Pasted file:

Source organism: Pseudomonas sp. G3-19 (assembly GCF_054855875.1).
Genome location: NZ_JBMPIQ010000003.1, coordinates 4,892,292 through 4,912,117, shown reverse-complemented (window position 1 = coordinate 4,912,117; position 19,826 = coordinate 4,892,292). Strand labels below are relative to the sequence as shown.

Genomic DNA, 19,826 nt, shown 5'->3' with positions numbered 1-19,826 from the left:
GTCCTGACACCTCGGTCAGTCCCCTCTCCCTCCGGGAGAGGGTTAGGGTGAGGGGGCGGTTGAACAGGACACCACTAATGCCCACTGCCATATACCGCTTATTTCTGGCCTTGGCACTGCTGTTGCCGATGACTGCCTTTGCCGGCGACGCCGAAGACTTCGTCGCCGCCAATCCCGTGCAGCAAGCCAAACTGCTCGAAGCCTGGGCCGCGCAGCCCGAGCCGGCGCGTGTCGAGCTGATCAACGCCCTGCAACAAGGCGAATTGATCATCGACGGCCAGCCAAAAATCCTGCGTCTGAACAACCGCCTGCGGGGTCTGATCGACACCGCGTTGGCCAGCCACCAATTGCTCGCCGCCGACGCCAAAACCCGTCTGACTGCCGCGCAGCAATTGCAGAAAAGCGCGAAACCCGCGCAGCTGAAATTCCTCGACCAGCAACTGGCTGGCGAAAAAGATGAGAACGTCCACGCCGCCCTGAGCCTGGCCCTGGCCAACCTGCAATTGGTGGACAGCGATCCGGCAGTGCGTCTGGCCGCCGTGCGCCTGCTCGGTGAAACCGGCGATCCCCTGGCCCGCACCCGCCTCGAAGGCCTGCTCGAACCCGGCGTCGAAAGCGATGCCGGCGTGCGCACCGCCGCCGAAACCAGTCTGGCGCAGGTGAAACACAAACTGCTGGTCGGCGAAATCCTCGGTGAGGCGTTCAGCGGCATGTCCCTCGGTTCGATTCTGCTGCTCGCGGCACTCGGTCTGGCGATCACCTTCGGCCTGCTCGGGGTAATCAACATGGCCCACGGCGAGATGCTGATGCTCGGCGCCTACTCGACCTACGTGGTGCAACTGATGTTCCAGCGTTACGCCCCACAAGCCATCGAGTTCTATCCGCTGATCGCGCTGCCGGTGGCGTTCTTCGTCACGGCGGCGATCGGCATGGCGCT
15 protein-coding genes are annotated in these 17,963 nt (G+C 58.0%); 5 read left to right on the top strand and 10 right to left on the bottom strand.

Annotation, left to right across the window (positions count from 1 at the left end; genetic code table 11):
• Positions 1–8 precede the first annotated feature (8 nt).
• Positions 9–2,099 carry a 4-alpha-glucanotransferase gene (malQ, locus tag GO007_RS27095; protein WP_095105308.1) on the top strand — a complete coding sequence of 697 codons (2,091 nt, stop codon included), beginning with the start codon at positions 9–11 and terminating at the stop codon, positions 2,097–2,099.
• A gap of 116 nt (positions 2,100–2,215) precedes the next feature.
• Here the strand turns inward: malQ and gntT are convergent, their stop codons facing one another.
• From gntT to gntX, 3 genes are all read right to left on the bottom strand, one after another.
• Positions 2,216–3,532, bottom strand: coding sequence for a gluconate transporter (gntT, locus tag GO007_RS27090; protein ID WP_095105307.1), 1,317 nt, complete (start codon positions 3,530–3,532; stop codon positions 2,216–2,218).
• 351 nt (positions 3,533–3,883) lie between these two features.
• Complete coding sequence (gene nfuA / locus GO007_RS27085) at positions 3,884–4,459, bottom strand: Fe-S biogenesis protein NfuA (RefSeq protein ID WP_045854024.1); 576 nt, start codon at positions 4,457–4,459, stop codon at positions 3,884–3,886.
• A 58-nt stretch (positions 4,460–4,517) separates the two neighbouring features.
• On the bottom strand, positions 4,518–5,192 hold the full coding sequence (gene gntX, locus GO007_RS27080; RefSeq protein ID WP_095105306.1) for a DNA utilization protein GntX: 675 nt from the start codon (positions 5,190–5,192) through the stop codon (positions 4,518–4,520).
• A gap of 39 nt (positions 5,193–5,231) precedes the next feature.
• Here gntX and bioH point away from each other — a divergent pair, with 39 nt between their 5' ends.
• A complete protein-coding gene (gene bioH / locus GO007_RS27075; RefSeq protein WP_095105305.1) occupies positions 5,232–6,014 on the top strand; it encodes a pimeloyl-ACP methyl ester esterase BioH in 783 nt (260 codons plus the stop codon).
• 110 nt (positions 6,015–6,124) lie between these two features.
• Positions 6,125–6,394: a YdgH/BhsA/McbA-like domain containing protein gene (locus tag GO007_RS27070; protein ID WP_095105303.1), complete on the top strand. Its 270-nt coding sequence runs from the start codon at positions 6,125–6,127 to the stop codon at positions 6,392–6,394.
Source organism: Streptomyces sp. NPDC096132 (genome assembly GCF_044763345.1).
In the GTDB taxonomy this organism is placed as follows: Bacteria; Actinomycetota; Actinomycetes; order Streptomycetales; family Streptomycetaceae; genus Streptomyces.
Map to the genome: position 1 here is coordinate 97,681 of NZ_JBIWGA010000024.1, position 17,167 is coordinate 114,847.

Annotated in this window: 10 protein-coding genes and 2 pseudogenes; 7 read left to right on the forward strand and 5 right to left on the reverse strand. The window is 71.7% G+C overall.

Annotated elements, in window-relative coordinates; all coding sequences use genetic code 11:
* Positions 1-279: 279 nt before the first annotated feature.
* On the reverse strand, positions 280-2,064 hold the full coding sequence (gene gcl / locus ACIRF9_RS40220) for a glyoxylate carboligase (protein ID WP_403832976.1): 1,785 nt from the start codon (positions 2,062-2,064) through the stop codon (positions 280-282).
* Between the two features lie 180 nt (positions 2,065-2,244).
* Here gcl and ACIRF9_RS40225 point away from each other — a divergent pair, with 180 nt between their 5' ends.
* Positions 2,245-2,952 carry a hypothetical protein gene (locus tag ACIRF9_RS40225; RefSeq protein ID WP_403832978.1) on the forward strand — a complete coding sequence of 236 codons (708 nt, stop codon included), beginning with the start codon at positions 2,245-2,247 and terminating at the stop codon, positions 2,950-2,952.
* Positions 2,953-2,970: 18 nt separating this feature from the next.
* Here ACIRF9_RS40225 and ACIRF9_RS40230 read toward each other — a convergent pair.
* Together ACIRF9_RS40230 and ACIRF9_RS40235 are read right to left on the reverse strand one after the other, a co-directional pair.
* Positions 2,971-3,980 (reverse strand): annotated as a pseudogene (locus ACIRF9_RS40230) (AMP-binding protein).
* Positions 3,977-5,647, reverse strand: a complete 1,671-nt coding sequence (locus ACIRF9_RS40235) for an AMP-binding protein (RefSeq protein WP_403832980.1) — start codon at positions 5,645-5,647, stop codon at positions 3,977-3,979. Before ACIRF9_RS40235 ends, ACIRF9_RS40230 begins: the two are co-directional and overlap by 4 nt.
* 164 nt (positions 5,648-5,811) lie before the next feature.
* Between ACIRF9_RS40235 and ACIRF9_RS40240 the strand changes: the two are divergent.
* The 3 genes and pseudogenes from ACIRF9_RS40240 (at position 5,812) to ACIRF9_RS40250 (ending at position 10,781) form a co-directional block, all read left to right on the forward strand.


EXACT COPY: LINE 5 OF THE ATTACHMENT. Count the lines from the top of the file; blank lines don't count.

15 protein-coding genes are annotated in these 17,963 nt (G+C 58.0%); 5 read left to right on the top strand and 10 right to left on the bottom strand.